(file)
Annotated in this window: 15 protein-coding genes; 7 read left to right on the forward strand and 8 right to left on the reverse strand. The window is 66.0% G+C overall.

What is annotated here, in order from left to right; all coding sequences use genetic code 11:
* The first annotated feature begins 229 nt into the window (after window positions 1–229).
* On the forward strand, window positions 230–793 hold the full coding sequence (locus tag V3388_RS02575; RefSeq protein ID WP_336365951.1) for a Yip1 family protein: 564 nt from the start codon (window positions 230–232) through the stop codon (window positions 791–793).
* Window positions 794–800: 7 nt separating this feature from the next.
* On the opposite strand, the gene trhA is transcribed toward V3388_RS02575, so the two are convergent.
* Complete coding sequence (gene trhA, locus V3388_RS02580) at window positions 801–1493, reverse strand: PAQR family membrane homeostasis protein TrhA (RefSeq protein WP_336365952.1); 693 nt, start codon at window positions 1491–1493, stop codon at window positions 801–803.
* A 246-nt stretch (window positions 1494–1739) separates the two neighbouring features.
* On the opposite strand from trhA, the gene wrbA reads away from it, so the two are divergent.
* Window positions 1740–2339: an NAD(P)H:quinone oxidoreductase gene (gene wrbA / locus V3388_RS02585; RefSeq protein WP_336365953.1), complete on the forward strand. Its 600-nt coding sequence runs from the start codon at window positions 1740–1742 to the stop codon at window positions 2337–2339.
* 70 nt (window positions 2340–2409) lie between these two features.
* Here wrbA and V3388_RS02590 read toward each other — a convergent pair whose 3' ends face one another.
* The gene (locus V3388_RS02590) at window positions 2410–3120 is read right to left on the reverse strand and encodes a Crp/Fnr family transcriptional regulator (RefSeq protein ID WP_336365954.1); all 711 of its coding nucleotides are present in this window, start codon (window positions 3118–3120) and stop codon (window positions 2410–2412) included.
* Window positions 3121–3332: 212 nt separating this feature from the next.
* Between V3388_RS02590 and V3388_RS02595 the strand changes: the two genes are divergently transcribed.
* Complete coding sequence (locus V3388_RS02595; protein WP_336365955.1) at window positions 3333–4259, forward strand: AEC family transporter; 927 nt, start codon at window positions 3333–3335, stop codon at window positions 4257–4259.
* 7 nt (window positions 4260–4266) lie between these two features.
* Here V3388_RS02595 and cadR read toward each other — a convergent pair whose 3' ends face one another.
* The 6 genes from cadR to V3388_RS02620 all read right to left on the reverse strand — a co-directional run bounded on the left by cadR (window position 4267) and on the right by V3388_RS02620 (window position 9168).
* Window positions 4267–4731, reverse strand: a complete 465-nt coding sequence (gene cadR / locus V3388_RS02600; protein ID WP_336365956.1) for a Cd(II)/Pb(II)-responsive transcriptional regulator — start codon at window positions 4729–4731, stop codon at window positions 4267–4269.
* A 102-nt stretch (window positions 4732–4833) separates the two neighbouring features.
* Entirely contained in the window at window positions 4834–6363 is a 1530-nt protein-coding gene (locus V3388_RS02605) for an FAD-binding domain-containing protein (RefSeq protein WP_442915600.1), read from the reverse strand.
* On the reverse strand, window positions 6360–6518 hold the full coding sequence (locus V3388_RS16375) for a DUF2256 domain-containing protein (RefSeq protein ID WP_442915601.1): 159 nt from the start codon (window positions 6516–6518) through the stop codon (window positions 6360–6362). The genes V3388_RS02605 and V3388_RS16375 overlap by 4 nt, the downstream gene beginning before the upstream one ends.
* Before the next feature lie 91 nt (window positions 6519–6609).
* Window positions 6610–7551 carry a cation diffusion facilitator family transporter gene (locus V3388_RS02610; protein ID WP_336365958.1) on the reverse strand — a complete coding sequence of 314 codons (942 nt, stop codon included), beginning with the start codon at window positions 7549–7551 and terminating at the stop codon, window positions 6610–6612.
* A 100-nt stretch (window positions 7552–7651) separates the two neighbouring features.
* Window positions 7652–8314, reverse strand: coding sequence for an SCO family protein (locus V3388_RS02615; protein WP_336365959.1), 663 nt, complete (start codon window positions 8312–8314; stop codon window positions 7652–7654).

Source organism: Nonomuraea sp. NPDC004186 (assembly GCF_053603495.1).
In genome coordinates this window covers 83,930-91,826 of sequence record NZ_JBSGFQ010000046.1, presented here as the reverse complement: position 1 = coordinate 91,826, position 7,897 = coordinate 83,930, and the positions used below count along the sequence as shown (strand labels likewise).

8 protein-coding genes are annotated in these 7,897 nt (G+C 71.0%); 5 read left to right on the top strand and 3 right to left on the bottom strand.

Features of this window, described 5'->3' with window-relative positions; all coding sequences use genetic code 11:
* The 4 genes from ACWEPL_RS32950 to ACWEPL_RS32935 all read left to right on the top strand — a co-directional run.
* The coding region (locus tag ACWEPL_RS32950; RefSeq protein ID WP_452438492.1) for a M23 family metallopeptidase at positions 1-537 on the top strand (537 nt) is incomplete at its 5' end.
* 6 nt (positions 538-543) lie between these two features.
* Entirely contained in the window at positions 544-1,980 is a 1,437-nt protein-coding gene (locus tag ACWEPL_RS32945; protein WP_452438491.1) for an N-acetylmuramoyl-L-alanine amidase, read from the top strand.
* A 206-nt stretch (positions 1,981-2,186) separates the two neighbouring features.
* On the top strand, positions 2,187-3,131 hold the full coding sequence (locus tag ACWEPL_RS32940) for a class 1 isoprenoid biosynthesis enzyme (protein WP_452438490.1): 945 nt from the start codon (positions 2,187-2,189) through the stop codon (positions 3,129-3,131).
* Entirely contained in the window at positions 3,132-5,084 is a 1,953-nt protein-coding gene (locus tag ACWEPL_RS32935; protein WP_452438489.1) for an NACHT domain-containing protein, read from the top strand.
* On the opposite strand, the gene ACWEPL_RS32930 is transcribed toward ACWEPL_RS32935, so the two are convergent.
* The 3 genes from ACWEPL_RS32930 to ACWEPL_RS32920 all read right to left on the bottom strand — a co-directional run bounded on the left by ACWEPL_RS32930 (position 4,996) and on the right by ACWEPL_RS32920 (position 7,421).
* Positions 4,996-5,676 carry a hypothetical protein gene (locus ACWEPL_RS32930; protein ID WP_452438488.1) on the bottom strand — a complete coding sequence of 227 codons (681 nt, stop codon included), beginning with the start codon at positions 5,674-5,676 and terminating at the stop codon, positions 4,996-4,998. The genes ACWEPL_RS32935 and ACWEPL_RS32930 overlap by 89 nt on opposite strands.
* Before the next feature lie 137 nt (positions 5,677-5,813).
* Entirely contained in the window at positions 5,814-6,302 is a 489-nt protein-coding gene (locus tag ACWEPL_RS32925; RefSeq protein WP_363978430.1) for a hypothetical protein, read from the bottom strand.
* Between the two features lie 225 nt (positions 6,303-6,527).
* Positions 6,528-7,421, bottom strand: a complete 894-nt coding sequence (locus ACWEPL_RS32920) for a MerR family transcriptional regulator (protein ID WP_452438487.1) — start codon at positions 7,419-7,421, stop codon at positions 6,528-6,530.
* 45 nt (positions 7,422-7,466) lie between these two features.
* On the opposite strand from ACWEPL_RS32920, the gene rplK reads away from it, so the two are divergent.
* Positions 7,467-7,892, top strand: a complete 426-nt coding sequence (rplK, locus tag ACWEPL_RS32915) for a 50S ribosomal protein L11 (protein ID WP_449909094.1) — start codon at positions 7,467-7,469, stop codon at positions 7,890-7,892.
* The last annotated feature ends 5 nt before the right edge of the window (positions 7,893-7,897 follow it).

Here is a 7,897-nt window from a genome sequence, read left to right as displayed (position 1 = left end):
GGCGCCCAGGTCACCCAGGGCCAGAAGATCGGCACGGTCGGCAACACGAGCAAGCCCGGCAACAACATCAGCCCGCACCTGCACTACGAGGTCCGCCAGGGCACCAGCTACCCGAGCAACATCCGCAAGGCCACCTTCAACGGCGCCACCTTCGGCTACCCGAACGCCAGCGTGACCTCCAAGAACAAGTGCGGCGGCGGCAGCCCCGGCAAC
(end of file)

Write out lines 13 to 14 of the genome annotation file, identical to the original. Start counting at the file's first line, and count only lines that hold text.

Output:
* The gene (locus V3388_RS02590) at window positions 2410–3120 is read right to left on the reverse strand and encodes a Crp/Fnr family transcriptional regulator (RefSeq protein ID WP_336365954.1); all 711 of its coding nucleotides are present in this window, start codon (window positions 3118–3120) and stop codon (window positions 2410–2412) included.
* Window positions 3121–3332: 212 nt separating this feature from the next.